[Standards] Security consideration for XEP-0198

John Williams (johnwi3) johnwi3 at cisco.com
Thu May 8 01:47:26 UTC 2014



> -----Original Message-----
> From: Standards [mailto:standards-bounces at xmpp.org] On Behalf Of Georg
> Lukas
> Sent: Wednesday, May 07, 2014 2:46 PM
> To: standards at xmpp.org
> Subject: Re: [Standards] Security consideration for XEP-0198
> 
> * Dave Cridland <dave at cridland.net> [2014-05-07 23:05]:
> > It's probably worth noting, yes. The solution is to request an
> > acknowledgement, and if one isn't forthcoming, to ditch the
> > connection, of course.
> 
> It is not that easy, unfortunately. If the client is currently disconnected, the
> ultimate purpose of the stanza queue is to cache stanzas until the client
> reconnects. If you ditch the connection, you undermine the purpose of the XEP.
> 
> It is wise to have a timeout mechanism for the client not responding to ack
> requests. However, the session should be kept for a defined time after that, to
> allow for a reconnection.
> 
> IMHO, there should be a stanza limit per session/per JID, however once the
> limit is reached, new stanzas for that client should be rejected with an error
> without terminating the connection.

Although not mentioned, I would expect many server implementations would choose to impose limits on how much unacknowledged traffic they will buffer. XEP-0198 leaves a lot of freedom to the implementer. 

The primary goal of XEP-0198 is to optimize reconnection for clients with unreliable connection (or hopping from wired/wireless). A resume may fail, but if it succeeds quite often then it is a useful optimization.

If you assume you have no evidence that the client connection has failed (but your buffer has hit its limit), you could simply discard the oldest unacked packet and make space for the newer packet. In many cases the client will catch up and no harm is done. If you are not so lucky, and you need a stanzas you discarded for a resume request - oh well the resume will fail. This simple implementation is sufficient for optimizing reconnection most of the time, but occasionally it means someone has to take the slower session recreation path.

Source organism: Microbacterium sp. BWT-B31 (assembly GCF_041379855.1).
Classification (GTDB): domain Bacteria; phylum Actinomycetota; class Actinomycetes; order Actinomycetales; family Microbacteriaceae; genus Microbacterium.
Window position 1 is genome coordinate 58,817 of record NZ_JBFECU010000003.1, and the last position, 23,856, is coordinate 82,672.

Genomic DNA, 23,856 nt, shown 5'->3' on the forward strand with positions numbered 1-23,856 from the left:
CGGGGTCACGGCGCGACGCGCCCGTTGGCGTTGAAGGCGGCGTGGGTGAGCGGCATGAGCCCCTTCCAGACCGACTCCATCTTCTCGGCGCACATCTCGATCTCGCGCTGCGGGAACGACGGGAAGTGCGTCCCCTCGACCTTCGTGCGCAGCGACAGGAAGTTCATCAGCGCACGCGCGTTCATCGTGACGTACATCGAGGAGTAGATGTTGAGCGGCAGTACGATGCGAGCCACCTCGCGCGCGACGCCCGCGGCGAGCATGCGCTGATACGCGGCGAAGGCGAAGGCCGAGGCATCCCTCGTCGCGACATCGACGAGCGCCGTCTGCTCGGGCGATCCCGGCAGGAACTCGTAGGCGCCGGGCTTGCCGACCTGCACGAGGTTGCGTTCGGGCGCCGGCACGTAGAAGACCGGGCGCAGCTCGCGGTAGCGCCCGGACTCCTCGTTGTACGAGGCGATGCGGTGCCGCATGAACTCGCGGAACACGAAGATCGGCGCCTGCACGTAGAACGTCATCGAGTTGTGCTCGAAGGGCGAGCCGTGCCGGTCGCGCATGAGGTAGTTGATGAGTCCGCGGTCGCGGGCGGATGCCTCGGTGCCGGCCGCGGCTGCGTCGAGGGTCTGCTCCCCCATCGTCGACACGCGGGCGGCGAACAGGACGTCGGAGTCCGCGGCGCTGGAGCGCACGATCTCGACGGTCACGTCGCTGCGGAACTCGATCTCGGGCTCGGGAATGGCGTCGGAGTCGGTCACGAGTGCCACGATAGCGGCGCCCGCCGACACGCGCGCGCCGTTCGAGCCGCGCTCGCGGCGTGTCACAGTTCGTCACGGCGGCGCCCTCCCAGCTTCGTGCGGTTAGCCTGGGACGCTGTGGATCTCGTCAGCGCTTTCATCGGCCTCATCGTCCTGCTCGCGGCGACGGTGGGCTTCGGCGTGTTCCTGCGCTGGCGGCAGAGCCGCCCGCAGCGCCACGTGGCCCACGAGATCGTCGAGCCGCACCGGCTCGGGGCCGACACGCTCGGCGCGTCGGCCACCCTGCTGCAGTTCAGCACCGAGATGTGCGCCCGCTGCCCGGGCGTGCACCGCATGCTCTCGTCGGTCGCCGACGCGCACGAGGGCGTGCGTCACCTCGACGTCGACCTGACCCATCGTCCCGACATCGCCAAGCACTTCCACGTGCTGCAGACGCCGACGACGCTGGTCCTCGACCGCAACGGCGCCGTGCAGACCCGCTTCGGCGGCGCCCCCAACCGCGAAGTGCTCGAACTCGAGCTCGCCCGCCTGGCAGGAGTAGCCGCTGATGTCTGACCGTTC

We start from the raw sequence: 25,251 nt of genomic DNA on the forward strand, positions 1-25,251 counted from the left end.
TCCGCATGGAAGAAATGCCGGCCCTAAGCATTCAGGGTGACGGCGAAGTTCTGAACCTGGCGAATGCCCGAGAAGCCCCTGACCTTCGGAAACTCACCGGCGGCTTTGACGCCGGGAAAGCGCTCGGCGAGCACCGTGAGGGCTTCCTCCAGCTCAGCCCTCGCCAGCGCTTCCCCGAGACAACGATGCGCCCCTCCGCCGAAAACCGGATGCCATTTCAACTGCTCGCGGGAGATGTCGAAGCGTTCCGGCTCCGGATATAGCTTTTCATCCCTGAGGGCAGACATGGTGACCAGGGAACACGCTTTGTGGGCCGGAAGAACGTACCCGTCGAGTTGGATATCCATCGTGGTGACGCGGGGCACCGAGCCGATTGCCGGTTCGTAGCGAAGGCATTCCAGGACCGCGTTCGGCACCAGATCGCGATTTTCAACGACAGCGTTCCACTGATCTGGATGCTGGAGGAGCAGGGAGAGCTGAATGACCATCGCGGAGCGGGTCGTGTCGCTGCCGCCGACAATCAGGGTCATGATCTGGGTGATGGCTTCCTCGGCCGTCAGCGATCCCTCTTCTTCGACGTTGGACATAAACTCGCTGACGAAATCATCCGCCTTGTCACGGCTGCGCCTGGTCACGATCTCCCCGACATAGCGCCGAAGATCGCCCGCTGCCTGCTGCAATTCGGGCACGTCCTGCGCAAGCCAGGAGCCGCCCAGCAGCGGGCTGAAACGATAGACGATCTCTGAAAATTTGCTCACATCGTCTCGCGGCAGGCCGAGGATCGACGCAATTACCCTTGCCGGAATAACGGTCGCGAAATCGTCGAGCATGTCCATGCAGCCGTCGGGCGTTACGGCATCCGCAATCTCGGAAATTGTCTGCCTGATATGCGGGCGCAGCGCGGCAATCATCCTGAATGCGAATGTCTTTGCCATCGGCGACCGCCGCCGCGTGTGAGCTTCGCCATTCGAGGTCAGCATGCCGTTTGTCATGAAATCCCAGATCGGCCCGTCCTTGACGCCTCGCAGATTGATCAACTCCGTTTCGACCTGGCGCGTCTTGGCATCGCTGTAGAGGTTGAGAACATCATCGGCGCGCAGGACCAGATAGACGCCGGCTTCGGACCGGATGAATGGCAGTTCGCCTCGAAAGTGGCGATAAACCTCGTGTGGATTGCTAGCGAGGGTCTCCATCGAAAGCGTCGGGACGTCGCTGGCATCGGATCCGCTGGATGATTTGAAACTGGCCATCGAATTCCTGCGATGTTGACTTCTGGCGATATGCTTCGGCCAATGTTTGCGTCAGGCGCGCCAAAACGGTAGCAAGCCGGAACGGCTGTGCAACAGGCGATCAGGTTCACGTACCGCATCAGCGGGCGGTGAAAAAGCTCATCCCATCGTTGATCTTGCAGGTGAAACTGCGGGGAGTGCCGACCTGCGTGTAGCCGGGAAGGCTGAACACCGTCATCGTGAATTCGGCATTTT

I don’t believe it was the goal of XEP-0198 to guarantee a stanza is either delivered or bounced. I am not sure if you are trying to achieve this guarantee by bouncing new stanzas once the buffer overflows.

I don’t think this will work well.  This implementation is liable to fail to deliver traffic the client, and the client would be totally oblivious. Events from pub-sub nodes might have been missed, changes in occupants and roles within a chat room, etc....

I believe the only way to make this guarantee is to kill the session upon overflow. All the unacked packets are available to bounce, the client will have to reconnect and establish a new session (resume would fail), and the client would rebuild their state. The price of this guarantee is that it could cause a bad experience for users on slow connections, or cause problems when there are heavy bursts of traffic.

Dave's suggestion could help detect dead/unresponsive connections sooner, but you still have to deal with the problem of buffering stanzas while you are waiting. You probably want to send <r> stanzas anytime your buffer creeps up so that you can solicit an <a> stanza well before you hit your overflow point.

Note: 
xep-0198 allows clients to send <a> stanzas even if there was no <r> from the server. When you see an <a> from the client that might not correlate to the <r> you sent. I suppose you could keep waiting for the <a> that has 'h' equal to the  value you would expect for the <r> you sent.

== Jock Williams ==


More information about the Standards mailing list